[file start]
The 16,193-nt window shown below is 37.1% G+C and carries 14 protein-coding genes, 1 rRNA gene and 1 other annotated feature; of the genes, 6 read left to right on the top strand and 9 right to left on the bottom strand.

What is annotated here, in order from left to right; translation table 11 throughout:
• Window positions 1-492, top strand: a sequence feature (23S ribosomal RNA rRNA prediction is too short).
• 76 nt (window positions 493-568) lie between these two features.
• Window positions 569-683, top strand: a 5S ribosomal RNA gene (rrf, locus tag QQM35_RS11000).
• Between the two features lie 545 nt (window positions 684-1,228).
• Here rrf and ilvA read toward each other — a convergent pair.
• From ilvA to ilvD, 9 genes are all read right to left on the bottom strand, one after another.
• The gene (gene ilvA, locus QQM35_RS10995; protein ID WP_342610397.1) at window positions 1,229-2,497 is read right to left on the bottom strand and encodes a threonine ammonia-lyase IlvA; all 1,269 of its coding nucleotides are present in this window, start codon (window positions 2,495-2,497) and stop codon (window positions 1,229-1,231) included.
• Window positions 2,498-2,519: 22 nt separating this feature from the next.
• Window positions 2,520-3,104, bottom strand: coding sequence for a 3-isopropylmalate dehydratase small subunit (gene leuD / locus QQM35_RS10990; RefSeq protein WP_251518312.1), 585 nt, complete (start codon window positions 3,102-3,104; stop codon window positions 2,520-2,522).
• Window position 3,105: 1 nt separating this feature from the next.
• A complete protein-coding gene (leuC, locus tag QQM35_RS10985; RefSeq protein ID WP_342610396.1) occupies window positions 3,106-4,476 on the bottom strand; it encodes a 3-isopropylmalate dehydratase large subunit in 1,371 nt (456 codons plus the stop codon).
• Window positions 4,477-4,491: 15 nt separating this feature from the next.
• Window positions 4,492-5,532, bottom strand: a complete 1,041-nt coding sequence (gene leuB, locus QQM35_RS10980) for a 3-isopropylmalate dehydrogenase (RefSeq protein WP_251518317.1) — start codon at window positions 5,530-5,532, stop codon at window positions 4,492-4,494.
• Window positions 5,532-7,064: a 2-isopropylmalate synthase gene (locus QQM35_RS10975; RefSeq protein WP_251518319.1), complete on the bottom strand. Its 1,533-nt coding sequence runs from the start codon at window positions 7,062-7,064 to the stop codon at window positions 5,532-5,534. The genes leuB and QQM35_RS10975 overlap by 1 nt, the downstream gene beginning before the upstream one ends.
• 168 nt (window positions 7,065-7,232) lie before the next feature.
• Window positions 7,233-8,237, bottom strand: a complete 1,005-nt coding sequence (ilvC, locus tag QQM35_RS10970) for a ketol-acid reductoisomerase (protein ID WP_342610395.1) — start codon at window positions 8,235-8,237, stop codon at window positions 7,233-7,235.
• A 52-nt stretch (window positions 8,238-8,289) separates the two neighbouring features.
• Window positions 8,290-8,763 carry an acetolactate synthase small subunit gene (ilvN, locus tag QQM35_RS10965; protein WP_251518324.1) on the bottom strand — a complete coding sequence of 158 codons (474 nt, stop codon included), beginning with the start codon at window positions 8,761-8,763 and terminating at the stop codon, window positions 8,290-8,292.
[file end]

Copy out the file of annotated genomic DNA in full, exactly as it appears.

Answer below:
The 16,193-nt window shown below is 37.1% G+C and carries 14 protein-coding genes, 1 rRNA gene and 1 other annotated feature; of the genes, 6 read left to right on the top strand and 9 right to left on the bottom strand.

What is annotated here, in order from left to right; translation table 11 throughout:
• Window positions 1-492, top strand: a sequence feature (23S ribosomal RNA rRNA prediction is too short).
• 76 nt (window positions 493-568) lie between these two features.
• Window positions 569-683, top strand: a 5S ribosomal RNA gene (rrf, locus tag QQM35_RS11000).
• Between the two features lie 545 nt (window positions 684-1,228).
• Here rrf and ilvA read toward each other — a convergent pair.
• From ilvA to ilvD, 9 genes are all read right to left on the bottom strand, one after another.
• The gene (gene ilvA, locus QQM35_RS10995; protein ID WP_342610397.1) at window positions 1,229-2,497 is read right to left on the bottom strand and encodes a threonine ammonia-lyase IlvA; all 1,269 of its coding nucleotides are present in this window, start codon (window positions 2,495-2,497) and stop codon (window positions 1,229-1,231) included.
• Window positions 2,498-2,519: 22 nt separating this feature from the next.
• Window positions 2,520-3,104, bottom strand: coding sequence for a 3-isopropylmalate dehydratase small subunit (gene leuD / locus QQM35_RS10990; RefSeq protein WP_251518312.1), 585 nt, complete (start codon window positions 3,102-3,104; stop codon window positions 2,520-2,522).
• Window position 3,105: 1 nt separating this feature from the next.
• A complete protein-coding gene (leuC, locus tag QQM35_RS10985; RefSeq protein ID WP_342610396.1) occupies window positions 3,106-4,476 on the bottom strand; it encodes a 3-isopropylmalate dehydratase large subunit in 1,371 nt (456 codons plus the stop codon).
• Window positions 4,477-4,491: 15 nt separating this feature from the next.
• Window positions 4,492-5,532, bottom strand: a complete 1,041-nt coding sequence (gene leuB, locus QQM35_RS10980) for a 3-isopropylmalate dehydrogenase (RefSeq protein WP_251518317.1) — start codon at window positions 5,530-5,532, stop codon at window positions 4,492-4,494.
• Window positions 5,532-7,064: a 2-isopropylmalate synthase gene (locus QQM35_RS10975; RefSeq protein WP_251518319.1), complete on the bottom strand. Its 1,533-nt coding sequence runs from the start codon at window positions 7,062-7,064 to the stop codon at window positions 5,532-5,534. The genes leuB and QQM35_RS10975 overlap by 1 nt, the downstream gene beginning before the upstream one ends.
• 168 nt (window positions 7,065-7,232) lie before the next feature.
• Window positions 7,233-8,237, bottom strand: a complete 1,005-nt coding sequence (ilvC, locus tag QQM35_RS10970) for a ketol-acid reductoisomerase (protein ID WP_342610395.1) — start codon at window positions 8,235-8,237, stop codon at window positions 7,233-7,235.
• A 52-nt stretch (window positions 8,238-8,289) separates the two neighbouring features.
• Window positions 8,290-8,763 carry an acetolactate synthase small subunit gene (ilvN, locus tag QQM35_RS10965; protein WP_251518324.1) on the bottom strand — a complete coding sequence of 158 codons (474 nt, stop codon included), beginning with the start codon at window positions 8,761-8,763 and terminating at the stop codon, window positions 8,290-8,292.